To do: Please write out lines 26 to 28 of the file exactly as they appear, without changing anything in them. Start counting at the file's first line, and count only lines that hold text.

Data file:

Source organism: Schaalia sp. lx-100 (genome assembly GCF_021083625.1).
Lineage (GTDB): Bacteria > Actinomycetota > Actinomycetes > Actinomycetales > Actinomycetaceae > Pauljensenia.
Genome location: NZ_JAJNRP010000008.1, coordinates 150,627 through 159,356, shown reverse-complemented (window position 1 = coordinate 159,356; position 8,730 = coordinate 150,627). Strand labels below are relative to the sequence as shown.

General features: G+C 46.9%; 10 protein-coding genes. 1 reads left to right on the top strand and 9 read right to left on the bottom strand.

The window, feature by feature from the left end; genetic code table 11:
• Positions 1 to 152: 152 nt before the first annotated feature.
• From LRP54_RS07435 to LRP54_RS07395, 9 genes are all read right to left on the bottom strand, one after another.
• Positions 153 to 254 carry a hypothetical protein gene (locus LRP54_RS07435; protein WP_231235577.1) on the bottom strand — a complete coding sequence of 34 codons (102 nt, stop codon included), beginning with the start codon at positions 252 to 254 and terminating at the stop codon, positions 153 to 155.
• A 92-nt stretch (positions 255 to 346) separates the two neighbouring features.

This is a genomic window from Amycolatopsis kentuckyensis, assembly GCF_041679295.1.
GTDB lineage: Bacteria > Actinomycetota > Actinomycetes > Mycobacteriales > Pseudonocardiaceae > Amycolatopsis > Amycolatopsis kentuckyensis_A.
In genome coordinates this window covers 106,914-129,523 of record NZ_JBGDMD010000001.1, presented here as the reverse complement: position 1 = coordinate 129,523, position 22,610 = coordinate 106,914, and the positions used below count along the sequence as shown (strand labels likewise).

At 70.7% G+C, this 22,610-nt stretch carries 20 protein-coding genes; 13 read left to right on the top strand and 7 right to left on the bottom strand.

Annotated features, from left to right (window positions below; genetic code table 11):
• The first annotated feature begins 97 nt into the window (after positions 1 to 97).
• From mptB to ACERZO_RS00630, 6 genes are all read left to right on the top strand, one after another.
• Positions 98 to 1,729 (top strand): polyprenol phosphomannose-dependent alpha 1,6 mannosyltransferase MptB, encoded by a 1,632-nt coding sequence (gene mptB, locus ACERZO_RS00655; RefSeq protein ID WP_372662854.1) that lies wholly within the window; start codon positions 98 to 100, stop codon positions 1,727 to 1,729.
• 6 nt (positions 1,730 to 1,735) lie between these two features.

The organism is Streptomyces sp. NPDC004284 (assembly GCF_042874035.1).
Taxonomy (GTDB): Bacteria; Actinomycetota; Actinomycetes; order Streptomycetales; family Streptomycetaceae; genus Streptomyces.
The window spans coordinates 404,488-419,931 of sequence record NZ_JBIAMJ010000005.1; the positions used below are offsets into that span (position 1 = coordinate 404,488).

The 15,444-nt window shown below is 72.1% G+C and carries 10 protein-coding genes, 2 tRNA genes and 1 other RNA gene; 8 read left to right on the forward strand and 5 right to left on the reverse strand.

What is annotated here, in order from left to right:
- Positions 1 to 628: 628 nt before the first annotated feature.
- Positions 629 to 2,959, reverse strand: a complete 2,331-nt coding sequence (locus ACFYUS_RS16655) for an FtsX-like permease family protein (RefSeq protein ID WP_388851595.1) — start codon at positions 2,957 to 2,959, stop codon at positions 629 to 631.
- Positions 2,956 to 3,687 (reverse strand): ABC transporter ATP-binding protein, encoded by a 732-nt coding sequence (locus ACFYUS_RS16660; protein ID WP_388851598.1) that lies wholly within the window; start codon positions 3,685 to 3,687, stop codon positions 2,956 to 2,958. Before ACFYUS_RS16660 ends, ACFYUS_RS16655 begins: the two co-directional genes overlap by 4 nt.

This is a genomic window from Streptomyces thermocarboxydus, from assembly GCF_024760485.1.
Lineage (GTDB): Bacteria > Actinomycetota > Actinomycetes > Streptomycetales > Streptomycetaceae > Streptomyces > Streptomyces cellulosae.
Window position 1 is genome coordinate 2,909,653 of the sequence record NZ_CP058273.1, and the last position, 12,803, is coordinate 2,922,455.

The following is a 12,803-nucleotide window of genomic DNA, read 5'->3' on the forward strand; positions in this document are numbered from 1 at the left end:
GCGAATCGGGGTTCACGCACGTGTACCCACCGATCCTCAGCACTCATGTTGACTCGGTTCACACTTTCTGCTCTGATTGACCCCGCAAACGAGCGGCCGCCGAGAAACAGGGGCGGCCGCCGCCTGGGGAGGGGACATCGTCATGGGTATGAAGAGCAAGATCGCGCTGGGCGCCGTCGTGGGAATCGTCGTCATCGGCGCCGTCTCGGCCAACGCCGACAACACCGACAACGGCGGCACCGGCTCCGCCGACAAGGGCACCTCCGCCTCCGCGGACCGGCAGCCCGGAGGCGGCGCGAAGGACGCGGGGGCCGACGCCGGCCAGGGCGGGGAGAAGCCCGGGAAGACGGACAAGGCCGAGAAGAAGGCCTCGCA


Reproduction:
- Positions 2,956 to 3,687 (reverse strand): ABC transporter ATP-binding protein, encoded by a 732-nt coding sequence (locus ACFYUS_RS16660; protein ID WP_388851598.1) that lies wholly within the window; start codon positions 3,685 to 3,687, stop codon positions 2,956 to 2,958. Before ACFYUS_RS16660 ends, ACFYUS_RS16655 begins: the two co-directional genes overlap by 4 nt.

This is a genomic window from Streptomyces thermocarboxydus, from assembly GCF_024760485.1.
Lineage (GTDB): Bacteria > Actinomycetota > Actinomycetes > Streptomycetales > Streptomycetaceae > Streptomyces > Streptomyces cellulosae.